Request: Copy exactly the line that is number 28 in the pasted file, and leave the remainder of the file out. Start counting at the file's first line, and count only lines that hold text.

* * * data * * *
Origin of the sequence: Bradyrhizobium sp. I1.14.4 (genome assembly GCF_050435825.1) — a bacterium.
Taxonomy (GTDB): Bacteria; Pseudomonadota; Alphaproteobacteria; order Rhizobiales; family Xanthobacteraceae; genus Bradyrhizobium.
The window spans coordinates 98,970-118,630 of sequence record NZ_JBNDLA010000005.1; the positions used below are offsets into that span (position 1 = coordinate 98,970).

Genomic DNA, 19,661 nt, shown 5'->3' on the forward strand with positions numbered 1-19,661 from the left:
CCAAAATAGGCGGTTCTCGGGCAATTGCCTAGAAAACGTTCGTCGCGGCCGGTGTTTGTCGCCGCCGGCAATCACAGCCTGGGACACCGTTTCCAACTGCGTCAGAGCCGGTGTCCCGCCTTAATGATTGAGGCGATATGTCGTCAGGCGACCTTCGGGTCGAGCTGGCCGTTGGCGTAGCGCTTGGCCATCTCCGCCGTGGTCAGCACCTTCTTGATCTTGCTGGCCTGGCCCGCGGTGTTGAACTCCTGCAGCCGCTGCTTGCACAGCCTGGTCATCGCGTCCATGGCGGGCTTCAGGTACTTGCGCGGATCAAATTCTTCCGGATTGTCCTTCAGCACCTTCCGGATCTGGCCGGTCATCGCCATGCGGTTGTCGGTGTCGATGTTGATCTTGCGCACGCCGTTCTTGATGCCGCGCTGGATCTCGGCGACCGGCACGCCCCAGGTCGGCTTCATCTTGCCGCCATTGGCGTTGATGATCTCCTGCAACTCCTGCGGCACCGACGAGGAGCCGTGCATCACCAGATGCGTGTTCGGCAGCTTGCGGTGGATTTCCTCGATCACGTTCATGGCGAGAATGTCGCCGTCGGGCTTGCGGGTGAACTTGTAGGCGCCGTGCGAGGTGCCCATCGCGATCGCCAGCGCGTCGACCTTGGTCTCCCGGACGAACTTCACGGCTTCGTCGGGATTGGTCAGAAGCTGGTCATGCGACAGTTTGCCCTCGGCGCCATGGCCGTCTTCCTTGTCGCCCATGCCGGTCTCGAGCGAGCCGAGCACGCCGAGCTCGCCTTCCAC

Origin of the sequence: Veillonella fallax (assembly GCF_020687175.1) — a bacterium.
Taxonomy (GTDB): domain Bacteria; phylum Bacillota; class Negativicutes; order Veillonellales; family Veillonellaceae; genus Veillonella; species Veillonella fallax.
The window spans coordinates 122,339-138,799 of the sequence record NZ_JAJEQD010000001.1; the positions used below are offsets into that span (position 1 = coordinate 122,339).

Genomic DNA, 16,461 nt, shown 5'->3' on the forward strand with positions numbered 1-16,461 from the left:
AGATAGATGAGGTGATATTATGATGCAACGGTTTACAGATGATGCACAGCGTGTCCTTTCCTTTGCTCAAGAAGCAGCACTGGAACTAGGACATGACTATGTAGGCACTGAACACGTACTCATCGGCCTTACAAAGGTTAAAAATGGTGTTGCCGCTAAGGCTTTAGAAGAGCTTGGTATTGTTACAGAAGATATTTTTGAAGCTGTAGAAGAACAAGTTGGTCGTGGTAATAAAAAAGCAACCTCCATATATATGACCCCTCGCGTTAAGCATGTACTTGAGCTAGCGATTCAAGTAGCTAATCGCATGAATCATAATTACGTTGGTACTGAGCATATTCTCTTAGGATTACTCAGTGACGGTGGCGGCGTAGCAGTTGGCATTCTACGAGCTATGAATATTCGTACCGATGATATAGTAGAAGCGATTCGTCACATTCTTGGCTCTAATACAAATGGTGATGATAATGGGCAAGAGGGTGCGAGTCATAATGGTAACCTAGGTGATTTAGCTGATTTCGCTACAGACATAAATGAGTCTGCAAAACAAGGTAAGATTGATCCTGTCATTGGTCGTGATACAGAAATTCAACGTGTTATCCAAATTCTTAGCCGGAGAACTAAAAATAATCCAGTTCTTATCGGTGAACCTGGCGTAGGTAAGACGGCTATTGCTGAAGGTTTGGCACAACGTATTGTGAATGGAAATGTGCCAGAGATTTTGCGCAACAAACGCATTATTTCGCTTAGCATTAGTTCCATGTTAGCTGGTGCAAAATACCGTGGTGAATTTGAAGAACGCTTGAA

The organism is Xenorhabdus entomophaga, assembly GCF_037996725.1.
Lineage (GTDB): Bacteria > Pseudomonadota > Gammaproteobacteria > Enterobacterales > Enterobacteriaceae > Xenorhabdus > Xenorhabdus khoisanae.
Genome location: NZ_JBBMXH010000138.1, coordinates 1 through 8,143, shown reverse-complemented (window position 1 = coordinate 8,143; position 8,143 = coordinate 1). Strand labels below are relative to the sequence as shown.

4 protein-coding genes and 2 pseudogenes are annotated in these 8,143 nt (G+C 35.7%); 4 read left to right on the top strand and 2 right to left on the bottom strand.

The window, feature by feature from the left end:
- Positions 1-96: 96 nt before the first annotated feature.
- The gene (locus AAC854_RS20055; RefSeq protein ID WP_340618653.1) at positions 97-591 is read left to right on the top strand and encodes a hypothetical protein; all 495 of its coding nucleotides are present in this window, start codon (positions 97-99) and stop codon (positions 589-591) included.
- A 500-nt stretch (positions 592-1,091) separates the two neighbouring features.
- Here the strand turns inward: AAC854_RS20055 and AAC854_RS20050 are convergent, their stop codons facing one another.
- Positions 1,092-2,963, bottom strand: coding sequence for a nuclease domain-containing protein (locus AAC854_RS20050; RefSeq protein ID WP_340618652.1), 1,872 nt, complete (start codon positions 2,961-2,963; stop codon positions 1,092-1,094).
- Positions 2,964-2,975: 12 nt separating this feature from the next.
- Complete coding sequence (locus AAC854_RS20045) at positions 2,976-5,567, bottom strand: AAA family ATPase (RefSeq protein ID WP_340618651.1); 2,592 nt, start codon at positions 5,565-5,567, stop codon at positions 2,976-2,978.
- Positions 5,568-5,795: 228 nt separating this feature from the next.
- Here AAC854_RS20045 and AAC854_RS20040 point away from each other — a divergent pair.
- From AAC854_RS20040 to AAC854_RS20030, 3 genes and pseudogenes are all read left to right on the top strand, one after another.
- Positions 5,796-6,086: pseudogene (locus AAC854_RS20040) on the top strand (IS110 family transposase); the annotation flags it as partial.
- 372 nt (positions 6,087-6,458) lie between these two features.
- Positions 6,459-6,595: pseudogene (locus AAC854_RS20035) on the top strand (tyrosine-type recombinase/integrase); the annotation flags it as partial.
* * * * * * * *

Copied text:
- Positions 6,459-6,595: pseudogene (locus AAC854_RS20035) on the top strand (tyrosine-type recombinase/integrase); the annotation flags it as partial.